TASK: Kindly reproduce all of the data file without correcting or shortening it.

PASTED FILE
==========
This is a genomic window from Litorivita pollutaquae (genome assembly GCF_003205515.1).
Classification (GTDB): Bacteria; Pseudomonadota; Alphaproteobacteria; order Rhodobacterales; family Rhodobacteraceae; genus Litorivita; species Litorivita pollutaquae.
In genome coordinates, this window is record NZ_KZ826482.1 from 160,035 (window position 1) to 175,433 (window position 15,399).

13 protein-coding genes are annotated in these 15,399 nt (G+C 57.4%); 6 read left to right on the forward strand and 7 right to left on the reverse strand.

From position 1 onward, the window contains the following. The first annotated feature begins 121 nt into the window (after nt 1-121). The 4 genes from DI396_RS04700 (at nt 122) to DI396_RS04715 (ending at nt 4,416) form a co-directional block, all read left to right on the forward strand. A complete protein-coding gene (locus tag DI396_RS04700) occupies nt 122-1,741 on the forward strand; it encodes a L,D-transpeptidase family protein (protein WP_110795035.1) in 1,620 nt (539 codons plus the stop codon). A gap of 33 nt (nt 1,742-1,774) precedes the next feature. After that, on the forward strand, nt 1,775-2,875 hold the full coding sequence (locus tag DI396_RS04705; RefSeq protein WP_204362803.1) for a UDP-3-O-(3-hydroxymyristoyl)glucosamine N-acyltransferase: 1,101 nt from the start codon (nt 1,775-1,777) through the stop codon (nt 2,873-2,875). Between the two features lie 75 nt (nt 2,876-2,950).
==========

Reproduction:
This is a genomic window from Litorivita pollutaquae (genome assembly GCF_003205515.1).
Classification (GTDB): Bacteria; Pseudomonadota; Alphaproteobacteria; order Rhodobacterales; family Rhodobacteraceae; genus Litorivita; species Litorivita pollutaquae.
In genome coordinates, this window is record NZ_KZ826482.1 from 160,035 (window position 1) to 175,433 (window position 15,399).

13 protein-coding genes are annotated in these 15,399 nt (G+C 57.4%); 6 read left to right on the forward strand and 7 right to left on the reverse strand.

From position 1 onward, the window contains the following. The first annotated feature begins 121 nt into the window (after nt 1-121). The 4 genes from DI396_RS04700 (at nt 122) to DI396_RS04715 (ending at nt 4,416) form a co-directional block, all read left to right on the forward strand. A complete protein-coding gene (locus tag DI396_RS04700) occupies nt 122-1,741 on the forward strand; it encodes a L,D-transpeptidase family protein (protein WP_110795035.1) in 1,620 nt (539 codons plus the stop codon). A gap of 33 nt (nt 1,742-1,774) precedes the next feature. After that, on the forward strand, nt 1,775-2,875 hold the full coding sequence (locus tag DI396_RS04705; RefSeq protein WP_204362803.1) for a UDP-3-O-(3-hydroxymyristoyl)glucosamine N-acyltransferase: 1,101 nt from the start codon (nt 1,775-1,777) through the stop codon (nt 2,873-2,875). Between the two features lie 75 nt (nt 2,876-2,950).